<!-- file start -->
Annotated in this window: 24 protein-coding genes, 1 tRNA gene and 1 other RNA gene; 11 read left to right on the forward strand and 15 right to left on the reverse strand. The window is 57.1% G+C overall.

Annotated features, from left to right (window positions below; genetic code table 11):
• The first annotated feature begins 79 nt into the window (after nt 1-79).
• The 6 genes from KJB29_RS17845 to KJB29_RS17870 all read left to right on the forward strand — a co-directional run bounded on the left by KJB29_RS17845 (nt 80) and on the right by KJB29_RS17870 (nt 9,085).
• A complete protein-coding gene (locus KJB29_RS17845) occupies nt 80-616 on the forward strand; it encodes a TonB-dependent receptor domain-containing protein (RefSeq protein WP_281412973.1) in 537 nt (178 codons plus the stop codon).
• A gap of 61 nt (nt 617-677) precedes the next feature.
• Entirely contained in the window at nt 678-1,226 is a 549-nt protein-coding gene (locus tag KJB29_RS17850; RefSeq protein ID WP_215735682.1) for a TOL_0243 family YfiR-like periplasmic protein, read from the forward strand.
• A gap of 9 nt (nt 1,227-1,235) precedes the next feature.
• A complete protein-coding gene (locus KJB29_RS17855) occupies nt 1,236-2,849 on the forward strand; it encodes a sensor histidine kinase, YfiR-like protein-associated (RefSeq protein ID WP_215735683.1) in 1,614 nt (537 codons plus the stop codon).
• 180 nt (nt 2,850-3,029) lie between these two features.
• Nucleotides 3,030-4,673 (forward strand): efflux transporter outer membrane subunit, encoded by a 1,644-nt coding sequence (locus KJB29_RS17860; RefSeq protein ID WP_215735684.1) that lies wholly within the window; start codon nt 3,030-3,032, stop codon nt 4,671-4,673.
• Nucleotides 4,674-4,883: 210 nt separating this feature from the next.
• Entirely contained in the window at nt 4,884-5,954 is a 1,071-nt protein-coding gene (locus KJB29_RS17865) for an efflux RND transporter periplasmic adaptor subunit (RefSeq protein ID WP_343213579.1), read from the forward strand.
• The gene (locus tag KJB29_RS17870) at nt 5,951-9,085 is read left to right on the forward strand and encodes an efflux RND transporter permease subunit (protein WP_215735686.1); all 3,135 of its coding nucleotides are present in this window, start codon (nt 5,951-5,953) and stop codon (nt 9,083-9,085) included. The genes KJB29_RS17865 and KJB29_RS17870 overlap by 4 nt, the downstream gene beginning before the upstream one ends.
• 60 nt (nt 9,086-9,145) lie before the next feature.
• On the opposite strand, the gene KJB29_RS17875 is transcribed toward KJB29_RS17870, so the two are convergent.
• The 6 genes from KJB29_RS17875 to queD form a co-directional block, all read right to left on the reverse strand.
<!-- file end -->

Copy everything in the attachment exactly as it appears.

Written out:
Annotated in this window: 24 protein-coding genes, 1 tRNA gene and 1 other RNA gene; 11 read left to right on the forward strand and 15 right to left on the reverse strand. The window is 57.1% G+C overall.

Annotated features, from left to right (window positions below; genetic code table 11):
• The first annotated feature begins 79 nt into the window (after nt 1-79).
• The 6 genes from KJB29_RS17845 to KJB29_RS17870 all read left to right on the forward strand — a co-directional run bounded on the left by KJB29_RS17845 (nt 80) and on the right by KJB29_RS17870 (nt 9,085).
• A complete protein-coding gene (locus KJB29_RS17845) occupies nt 80-616 on the forward strand; it encodes a TonB-dependent receptor domain-containing protein (RefSeq protein WP_281412973.1) in 537 nt (178 codons plus the stop codon).
• A gap of 61 nt (nt 617-677) precedes the next feature.
• Entirely contained in the window at nt 678-1,226 is a 549-nt protein-coding gene (locus tag KJB29_RS17850; RefSeq protein ID WP_215735682.1) for a TOL_0243 family YfiR-like periplasmic protein, read from the forward strand.
• A gap of 9 nt (nt 1,227-1,235) precedes the next feature.
• A complete protein-coding gene (locus KJB29_RS17855) occupies nt 1,236-2,849 on the forward strand; it encodes a sensor histidine kinase, YfiR-like protein-associated (RefSeq protein ID WP_215735683.1) in 1,614 nt (537 codons plus the stop codon).
• 180 nt (nt 2,850-3,029) lie between these two features.
• Nucleotides 3,030-4,673 (forward strand): efflux transporter outer membrane subunit, encoded by a 1,644-nt coding sequence (locus KJB29_RS17860; RefSeq protein ID WP_215735684.1) that lies wholly within the window; start codon nt 3,030-3,032, stop codon nt 4,671-4,673.
• Nucleotides 4,674-4,883: 210 nt separating this feature from the next.
• Entirely contained in the window at nt 4,884-5,954 is a 1,071-nt protein-coding gene (locus KJB29_RS17865) for an efflux RND transporter periplasmic adaptor subunit (RefSeq protein ID WP_343213579.1), read from the forward strand.
• The gene (locus tag KJB29_RS17870) at nt 5,951-9,085 is read left to right on the forward strand and encodes an efflux RND transporter permease subunit (protein WP_215735686.1); all 3,135 of its coding nucleotides are present in this window, start codon (nt 5,951-5,953) and stop codon (nt 9,083-9,085) included. The genes KJB29_RS17865 and KJB29_RS17870 overlap by 4 nt, the downstream gene beginning before the upstream one ends.
• 60 nt (nt 9,086-9,145) lie before the next feature.
• On the opposite strand, the gene KJB29_RS17875 is transcribed toward KJB29_RS17870, so the two are convergent.
• The 6 genes from KJB29_RS17875 to queD form a co-directional block, all read right to left on the reverse strand.